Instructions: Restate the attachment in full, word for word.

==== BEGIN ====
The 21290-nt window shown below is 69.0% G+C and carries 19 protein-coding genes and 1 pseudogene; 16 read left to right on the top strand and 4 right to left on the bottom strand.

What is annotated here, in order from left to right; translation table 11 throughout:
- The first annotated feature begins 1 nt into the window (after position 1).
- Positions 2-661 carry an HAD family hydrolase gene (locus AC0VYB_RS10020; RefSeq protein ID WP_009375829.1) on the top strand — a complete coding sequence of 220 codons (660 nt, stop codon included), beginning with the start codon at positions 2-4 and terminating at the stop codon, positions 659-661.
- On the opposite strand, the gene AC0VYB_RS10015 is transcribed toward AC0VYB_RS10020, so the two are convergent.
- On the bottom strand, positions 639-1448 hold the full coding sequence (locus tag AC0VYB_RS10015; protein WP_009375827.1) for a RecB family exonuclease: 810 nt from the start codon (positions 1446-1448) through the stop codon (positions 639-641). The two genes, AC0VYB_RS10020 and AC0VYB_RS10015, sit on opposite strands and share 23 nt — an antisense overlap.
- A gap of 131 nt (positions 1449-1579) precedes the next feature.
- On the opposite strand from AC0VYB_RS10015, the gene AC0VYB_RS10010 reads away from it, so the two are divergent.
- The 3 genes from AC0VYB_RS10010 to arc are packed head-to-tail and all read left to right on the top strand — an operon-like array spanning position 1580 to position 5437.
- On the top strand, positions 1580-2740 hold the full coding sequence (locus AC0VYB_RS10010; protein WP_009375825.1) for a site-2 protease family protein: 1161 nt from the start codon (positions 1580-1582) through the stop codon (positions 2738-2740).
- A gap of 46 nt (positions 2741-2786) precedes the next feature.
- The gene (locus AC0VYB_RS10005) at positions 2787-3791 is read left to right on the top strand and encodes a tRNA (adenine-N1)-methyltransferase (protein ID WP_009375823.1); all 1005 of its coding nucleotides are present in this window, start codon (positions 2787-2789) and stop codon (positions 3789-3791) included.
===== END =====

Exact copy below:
The 21290-nt window shown below is 69.0% G+C and carries 19 protein-coding genes and 1 pseudogene; 16 read left to right on the top strand and 4 right to left on the bottom strand.

What is annotated here, in order from left to right; translation table 11 throughout:
- The first annotated feature begins 1 nt into the window (after position 1).
- Positions 2-661 carry an HAD family hydrolase gene (locus AC0VYB_RS10020; RefSeq protein ID WP_009375829.1) on the top strand — a complete coding sequence of 220 codons (660 nt, stop codon included), beginning with the start codon at positions 2-4 and terminating at the stop codon, positions 659-661.
- On the opposite strand, the gene AC0VYB_RS10015 is transcribed toward AC0VYB_RS10020, so the two are convergent.
- On the bottom strand, positions 639-1448 hold the full coding sequence (locus tag AC0VYB_RS10015; protein WP_009375827.1) for a RecB family exonuclease: 810 nt from the start codon (positions 1446-1448) through the stop codon (positions 639-641). The two genes, AC0VYB_RS10020 and AC0VYB_RS10015, sit on opposite strands and share 23 nt — an antisense overlap.
- A gap of 131 nt (positions 1449-1579) precedes the next feature.
- On the opposite strand from AC0VYB_RS10015, the gene AC0VYB_RS10010 reads away from it, so the two are divergent.
- The 3 genes from AC0VYB_RS10010 to arc are packed head-to-tail and all read left to right on the top strand — an operon-like array spanning position 1580 to position 5437.
- On the top strand, positions 1580-2740 hold the full coding sequence (locus AC0VYB_RS10010; protein WP_009375825.1) for a site-2 protease family protein: 1161 nt from the start codon (positions 1580-1582) through the stop codon (positions 2738-2740).
- A gap of 46 nt (positions 2741-2786) precedes the next feature.
- The gene (locus AC0VYB_RS10005) at positions 2787-3791 is read left to right on the top strand and encodes a tRNA (adenine-N1)-methyltransferase (protein ID WP_009375823.1); all 1005 of its coding nucleotides are present in this window, start codon (positions 2787-2789) and stop codon (positions 3789-3791) included.